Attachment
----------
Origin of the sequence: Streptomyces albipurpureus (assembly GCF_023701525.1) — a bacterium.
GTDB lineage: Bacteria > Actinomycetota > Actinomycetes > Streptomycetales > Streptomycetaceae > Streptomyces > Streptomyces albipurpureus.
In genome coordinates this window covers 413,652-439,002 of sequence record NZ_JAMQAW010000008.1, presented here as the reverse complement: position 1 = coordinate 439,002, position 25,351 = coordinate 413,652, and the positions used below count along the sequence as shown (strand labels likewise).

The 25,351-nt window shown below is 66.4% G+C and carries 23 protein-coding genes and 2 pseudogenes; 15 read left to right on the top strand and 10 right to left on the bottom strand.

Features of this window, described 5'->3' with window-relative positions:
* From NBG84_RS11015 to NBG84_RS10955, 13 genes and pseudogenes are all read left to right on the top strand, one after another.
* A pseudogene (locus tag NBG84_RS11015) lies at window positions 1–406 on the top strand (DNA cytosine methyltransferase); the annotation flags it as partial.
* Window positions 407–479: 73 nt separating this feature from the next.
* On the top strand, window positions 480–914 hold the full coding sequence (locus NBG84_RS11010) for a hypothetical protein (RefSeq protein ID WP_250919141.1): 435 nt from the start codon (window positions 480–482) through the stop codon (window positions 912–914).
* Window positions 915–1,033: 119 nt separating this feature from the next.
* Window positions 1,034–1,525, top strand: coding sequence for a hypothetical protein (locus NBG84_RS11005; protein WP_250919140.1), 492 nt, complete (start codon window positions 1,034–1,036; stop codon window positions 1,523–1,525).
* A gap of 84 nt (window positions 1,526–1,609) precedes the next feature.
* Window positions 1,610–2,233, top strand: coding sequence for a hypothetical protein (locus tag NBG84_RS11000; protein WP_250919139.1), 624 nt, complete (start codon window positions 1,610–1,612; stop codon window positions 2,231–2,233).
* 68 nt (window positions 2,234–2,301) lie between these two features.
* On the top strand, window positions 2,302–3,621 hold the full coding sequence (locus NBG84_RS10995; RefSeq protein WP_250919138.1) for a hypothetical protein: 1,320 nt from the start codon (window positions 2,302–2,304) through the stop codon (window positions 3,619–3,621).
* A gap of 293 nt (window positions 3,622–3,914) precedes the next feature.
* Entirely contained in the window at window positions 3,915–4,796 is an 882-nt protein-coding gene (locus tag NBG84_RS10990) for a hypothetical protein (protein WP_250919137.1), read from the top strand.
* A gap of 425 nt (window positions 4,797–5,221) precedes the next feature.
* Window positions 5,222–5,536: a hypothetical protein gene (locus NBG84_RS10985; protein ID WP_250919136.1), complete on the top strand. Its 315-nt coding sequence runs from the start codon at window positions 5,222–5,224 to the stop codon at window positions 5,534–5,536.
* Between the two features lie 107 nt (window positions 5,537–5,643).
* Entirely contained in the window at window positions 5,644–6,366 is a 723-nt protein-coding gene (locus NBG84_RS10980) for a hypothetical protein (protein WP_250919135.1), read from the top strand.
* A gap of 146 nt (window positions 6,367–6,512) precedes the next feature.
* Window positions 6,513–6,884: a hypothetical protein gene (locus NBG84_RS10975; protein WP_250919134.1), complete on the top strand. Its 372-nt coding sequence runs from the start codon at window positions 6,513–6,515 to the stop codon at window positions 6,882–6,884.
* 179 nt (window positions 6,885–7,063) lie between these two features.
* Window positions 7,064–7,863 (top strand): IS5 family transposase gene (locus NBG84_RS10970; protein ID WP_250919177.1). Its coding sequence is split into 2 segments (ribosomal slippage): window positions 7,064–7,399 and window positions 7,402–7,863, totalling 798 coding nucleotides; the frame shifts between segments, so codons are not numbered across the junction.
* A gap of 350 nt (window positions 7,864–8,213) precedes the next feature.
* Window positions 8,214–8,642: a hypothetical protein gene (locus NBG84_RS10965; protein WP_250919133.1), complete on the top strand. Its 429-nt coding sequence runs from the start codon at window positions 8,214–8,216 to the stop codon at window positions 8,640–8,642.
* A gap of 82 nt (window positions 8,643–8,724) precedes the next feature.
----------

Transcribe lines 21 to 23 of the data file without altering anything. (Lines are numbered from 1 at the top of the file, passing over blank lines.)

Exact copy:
* Entirely contained in the window at window positions 5,644–6,366 is a 723-nt protein-coding gene (locus NBG84_RS10980) for a hypothetical protein (protein WP_250919135.1), read from the top strand.
* A gap of 146 nt (window positions 6,367–6,512) precedes the next feature.
* Window positions 6,513–6,884: a hypothetical protein gene (locus NBG84_RS10975; protein WP_250919134.1), complete on the top strand. Its 372-nt coding sequence runs from the start codon at window positions 6,513–6,515 to the stop codon at window positions 6,882–6,884.